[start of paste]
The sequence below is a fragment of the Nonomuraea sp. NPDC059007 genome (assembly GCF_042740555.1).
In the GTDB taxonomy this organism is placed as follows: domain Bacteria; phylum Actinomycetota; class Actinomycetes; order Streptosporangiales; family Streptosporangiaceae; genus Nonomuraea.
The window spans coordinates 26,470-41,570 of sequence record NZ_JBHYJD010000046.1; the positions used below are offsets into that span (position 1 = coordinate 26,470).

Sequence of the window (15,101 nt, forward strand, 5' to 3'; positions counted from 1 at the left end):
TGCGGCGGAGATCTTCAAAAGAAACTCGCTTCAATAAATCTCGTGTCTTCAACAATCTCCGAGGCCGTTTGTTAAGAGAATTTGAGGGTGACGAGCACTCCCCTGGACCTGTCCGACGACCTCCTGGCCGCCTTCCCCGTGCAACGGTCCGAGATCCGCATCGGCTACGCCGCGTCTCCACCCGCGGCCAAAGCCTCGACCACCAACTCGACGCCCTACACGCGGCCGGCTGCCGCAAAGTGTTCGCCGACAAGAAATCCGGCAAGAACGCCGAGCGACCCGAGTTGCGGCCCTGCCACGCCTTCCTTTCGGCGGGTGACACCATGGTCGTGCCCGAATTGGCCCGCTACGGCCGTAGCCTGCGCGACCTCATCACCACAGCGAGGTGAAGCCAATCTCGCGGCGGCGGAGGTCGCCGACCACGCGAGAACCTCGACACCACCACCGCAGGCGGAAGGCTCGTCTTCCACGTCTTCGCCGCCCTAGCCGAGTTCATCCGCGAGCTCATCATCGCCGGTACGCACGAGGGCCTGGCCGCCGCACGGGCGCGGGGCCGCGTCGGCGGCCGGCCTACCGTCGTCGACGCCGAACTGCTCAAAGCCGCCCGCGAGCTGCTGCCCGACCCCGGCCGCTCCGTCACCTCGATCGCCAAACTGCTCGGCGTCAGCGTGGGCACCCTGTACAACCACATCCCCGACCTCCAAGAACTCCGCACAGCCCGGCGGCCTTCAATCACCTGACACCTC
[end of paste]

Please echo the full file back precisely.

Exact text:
The sequence below is a fragment of the Nonomuraea sp. NPDC059007 genome (assembly GCF_042740555.1).
In the GTDB taxonomy this organism is placed as follows: domain Bacteria; phylum Actinomycetota; class Actinomycetes; order Streptosporangiales; family Streptosporangiaceae; genus Nonomuraea.
The window spans coordinates 26,470-41,570 of sequence record NZ_JBHYJD010000046.1; the positions used below are offsets into that span (position 1 = coordinate 26,470).

Sequence of the window (15,101 nt, forward strand, 5' to 3'; positions counted from 1 at the left end):
TGCGGCGGAGATCTTCAAAAGAAACTCGCTTCAATAAATCTCGTGTCTTCAACAATCTCCGAGGCCGTTTGTTAAGAGAATTTGAGGGTGACGAGCACTCCCCTGGACCTGTCCGACGACCTCCTGGCCGCCTTCCCCGTGCAACGGTCCGAGATCCGCATCGGCTACGCCGCGTCTCCACCCGCGGCCAAAGCCTCGACCACCAACTCGACGCCCTACACGCGGCCGGCTGCCGCAAAGTGTTCGCCGACAAGAAATCCGGCAAGAACGCCGAGCGACCCGAGTTGCGGCCCTGCCACGCCTTCCTTTCGGCGGGTGACACCATGGTCGTGCCCGAATTGGCCCGCTACGGCCGTAGCCTGCGCGACCTCATCACCACAGCGAGGTGAAGCCAATCTCGCGGCGGCGGAGGTCGCCGACCACGCGAGAACCTCGACACCACCACCGCAGGCGGAAGGCTCGTCTTCCACGTCTTCGCCGCCCTAGCCGAGTTCATCCGCGAGCTCATCATCGCCGGTACGCACGAGGGCCTGGCCGCCGCACGGGCGCGGGGCCGCGTCGGCGGCCGGCCTACCGTCGTCGACGCCGAACTGCTCAAAGCCGCCCGCGAGCTGCTGCCCGACCCCGGCCGCTCCGTCACCTCGATCGCCAAACTGCTCGGCGTCAGCGTGGGCACCCTGTACAACCACATCCCCGACCTCCAAGAACTCCGCACAGCCCGGCGGCCTTCAATCACCTGACACCTC